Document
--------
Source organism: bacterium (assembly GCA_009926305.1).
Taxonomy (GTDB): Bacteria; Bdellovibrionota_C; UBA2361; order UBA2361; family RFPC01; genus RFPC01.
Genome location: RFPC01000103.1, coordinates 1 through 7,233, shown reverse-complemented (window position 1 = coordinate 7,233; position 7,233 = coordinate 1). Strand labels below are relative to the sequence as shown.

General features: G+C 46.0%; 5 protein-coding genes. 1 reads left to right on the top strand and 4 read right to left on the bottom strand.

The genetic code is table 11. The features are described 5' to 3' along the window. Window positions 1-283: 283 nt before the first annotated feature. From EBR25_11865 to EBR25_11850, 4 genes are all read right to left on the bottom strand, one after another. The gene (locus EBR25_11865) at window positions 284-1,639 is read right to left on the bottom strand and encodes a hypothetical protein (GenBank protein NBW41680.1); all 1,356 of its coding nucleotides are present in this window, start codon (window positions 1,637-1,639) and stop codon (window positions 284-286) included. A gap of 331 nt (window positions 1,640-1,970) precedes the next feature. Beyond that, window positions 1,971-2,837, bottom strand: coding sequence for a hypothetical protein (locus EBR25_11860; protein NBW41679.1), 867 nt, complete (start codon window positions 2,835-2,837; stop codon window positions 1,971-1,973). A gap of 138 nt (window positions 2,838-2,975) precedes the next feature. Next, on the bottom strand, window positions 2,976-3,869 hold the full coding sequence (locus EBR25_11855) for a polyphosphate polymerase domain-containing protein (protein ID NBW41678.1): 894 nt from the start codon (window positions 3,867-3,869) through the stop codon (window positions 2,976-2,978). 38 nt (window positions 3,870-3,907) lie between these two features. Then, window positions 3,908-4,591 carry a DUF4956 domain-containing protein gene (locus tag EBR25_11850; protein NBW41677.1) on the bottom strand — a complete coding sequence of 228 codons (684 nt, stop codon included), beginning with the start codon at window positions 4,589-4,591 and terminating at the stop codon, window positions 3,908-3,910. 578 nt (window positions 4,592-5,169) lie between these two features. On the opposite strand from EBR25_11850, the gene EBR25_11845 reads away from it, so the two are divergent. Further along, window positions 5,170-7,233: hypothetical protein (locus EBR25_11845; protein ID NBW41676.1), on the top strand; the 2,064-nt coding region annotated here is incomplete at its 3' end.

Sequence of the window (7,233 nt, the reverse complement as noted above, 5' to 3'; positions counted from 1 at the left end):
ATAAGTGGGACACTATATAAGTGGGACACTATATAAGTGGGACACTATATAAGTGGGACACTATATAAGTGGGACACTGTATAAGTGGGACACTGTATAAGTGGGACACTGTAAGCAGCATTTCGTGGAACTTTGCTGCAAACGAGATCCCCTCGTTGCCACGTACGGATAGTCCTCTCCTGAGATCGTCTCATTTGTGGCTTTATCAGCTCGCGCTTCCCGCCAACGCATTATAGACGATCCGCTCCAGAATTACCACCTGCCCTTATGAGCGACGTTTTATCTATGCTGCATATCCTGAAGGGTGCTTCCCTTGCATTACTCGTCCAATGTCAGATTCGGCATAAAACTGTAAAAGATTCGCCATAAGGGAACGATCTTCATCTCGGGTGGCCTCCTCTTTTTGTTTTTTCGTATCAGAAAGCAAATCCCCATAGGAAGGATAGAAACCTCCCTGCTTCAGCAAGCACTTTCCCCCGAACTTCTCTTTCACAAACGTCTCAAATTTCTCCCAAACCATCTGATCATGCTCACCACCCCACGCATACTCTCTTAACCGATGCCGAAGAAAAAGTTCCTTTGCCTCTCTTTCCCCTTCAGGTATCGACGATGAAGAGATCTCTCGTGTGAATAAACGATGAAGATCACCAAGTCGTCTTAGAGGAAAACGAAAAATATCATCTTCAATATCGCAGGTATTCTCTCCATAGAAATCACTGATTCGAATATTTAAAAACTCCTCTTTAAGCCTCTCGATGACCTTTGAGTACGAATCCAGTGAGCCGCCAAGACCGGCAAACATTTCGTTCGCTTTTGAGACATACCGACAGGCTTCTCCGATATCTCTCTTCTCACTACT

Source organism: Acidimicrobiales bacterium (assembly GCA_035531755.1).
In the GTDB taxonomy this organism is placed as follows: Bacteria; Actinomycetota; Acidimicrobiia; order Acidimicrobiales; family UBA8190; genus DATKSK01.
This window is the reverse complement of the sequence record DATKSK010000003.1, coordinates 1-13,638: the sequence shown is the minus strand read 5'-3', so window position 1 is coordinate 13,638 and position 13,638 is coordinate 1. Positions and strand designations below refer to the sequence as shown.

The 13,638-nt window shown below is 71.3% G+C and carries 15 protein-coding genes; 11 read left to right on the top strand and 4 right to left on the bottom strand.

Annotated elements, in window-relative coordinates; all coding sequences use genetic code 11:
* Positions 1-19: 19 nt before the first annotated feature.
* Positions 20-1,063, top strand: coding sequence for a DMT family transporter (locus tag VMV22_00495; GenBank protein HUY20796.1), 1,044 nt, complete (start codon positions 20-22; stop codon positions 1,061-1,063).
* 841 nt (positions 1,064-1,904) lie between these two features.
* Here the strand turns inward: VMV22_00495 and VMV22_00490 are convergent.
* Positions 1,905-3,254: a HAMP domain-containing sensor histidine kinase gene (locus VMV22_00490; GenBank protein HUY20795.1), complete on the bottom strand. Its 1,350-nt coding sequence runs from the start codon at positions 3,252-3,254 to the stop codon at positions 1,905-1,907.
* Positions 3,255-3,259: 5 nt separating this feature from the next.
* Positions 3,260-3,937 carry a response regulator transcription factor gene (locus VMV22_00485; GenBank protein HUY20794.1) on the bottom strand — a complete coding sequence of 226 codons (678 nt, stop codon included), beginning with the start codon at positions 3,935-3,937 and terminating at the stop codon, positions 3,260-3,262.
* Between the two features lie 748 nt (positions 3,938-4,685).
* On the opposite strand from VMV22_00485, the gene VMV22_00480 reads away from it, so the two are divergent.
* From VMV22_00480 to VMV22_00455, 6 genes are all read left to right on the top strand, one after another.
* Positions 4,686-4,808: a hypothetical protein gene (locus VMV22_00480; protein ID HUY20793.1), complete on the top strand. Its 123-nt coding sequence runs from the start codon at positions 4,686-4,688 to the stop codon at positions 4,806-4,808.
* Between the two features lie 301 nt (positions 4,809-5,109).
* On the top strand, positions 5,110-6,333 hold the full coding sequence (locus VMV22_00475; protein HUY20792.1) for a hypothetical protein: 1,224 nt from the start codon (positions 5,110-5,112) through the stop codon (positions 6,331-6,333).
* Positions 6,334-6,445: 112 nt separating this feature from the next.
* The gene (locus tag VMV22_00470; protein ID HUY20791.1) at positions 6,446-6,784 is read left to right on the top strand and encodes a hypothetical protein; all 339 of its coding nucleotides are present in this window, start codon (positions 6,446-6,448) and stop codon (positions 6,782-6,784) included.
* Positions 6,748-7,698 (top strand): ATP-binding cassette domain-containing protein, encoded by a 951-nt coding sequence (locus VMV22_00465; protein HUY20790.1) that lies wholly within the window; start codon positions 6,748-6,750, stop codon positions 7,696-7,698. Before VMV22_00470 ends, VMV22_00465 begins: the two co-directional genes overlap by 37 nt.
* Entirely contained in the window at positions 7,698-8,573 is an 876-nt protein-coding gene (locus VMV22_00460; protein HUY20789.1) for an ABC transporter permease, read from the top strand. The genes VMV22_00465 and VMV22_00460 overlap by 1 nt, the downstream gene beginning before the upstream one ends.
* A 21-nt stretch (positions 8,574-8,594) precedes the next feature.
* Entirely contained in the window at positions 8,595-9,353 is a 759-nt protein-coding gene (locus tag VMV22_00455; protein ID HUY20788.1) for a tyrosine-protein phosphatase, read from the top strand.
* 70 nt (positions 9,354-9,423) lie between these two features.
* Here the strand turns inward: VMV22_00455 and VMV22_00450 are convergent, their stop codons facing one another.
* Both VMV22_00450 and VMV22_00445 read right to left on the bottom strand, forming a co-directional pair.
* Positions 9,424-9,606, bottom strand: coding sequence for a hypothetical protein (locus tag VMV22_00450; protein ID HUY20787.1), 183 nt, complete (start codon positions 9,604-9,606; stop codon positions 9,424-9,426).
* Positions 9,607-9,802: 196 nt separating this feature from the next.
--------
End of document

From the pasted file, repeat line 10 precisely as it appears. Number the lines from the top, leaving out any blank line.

This window is the reverse complement of the sequence record DATKSK010000003.1, coordinates 1-13,638: the sequence shown is the minus strand read 5'-3', so window position 1 is coordinate 13,638 and position 13,638 is coordinate 1. Positions and strand designations below refer to the sequence as shown.